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Following Our Bliss: How the Spiritual Ideals of the Sixties Shape Our Lives Today Paperback – August 31, 2004

4.8 out of 5 stars 6 customer reviews

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Editorial Reviews

From Publishers Weekly

Next month, Yale will publish Mark Oppenheimer's Knocking on Heaven's Door, a study of how the 1960s changed the face of mainstream American religion. Similarly, in Following Our Bliss: How the Spiritual Ideals of the Sixties Shape Our Lives Today, religion journalist Don Lattin traces the religious legacy of the turbulent decade. Unlike Oppenheimer, however, he focuses his attention most toward alternative movements: the Esalen Institute, the Hare Krishnas, the Unification Church and the movement founded by Bhagwan Shree Rajneesh. In one particularly engaging chapter, Lattin interviews the "dharma kids": second-generation American Buddhists like Dharma Punx author Noah Levine.
Copyright 2003 Reed Business Information, Inc. --This text refers to an out of print or unavailable edition of this title.

Review

“A very readable, thoughtful book about the generation that came of age during the 60s.” (Orville Schell, Dean, Graduate School of Journalism, UC Berkeley)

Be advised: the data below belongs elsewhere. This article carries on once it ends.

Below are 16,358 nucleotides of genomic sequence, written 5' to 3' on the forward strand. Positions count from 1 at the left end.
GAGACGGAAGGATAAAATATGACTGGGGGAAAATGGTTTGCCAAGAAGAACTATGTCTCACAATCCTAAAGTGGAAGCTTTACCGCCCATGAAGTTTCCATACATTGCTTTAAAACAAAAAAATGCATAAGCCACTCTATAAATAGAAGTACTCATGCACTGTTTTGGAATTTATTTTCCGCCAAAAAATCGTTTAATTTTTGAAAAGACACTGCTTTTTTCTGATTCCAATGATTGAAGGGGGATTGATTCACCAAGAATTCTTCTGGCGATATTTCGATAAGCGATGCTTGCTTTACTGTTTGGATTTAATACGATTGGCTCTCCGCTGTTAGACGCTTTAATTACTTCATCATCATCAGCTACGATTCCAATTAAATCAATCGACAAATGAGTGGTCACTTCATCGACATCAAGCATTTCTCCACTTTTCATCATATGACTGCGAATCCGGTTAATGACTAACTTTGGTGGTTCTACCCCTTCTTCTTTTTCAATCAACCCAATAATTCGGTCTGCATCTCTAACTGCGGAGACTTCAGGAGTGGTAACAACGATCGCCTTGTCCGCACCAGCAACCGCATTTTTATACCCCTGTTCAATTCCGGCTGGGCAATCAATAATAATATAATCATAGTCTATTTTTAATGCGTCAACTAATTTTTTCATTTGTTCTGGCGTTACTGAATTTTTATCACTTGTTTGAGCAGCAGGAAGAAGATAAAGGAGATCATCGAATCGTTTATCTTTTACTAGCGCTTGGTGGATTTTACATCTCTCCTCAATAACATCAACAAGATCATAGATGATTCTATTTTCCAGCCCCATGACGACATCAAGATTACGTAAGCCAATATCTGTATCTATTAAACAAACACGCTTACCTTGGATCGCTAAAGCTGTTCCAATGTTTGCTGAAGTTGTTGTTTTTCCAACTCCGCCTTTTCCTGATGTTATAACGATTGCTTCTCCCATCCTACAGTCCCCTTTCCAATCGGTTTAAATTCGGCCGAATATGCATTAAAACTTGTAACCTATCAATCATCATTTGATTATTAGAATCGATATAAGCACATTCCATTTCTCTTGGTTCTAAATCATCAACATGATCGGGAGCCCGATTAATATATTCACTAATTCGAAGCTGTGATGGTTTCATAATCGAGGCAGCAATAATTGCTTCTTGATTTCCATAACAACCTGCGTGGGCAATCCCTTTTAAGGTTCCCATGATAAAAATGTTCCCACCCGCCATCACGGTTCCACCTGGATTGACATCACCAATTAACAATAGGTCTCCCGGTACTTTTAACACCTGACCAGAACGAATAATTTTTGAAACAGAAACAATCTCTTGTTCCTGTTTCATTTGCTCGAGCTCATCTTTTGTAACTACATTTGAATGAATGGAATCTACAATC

“Lattin’s book is a fascinating, provocative and ultimately upbeat journey.” (San Francisco Chronicle)

“[Lattin’s] book seeks to stand up for the ‘60s, without giving it a free pass.” (Nashville Tennessean)

“Lattin ... captures the double vision of religion, always looking forward and backward at the same time.” (Washington Post)

“Much terrific reporting, captivating storytelling, and enjoyable reading... a worthwhile, thought-provoking work.” (Yoga Journal)

“A wise and witty examination.” (Detroit Free Press)
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Product Details

  • Paperback: 288 pages
  • Publisher: HarperOne; Reprint edition (August 31, 2004)
  • Language: English
  • ISBN-10: 0060730633
  • ISBN-13: 978-0060730635
  • Product Dimensions: 6 x 0.7 x 9 inches
  • Shipping Weight: 11.2 ounces (View shipping rates and policies)
  • Average Customer Review: 4.8 out of 5 stars  See all reviews (6 customer reviews)
  • Amazon Best Sellers Rank: #2,439,002 in Books (See Top 100 in Books)

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Top Customer Reviews

Format: Hardcover
I really recommend this book. It's like good tea; after it steeps awhile it permeates your thoughts. I felt transformed into worlds I never entered, and remembered some I touched closely. Some of these worlds are pretty far from the mundane world I live in, and it's exciting to read about the questioning of our common day-to-day realities. It helps that the writer is a reporter, because his writing sizzles.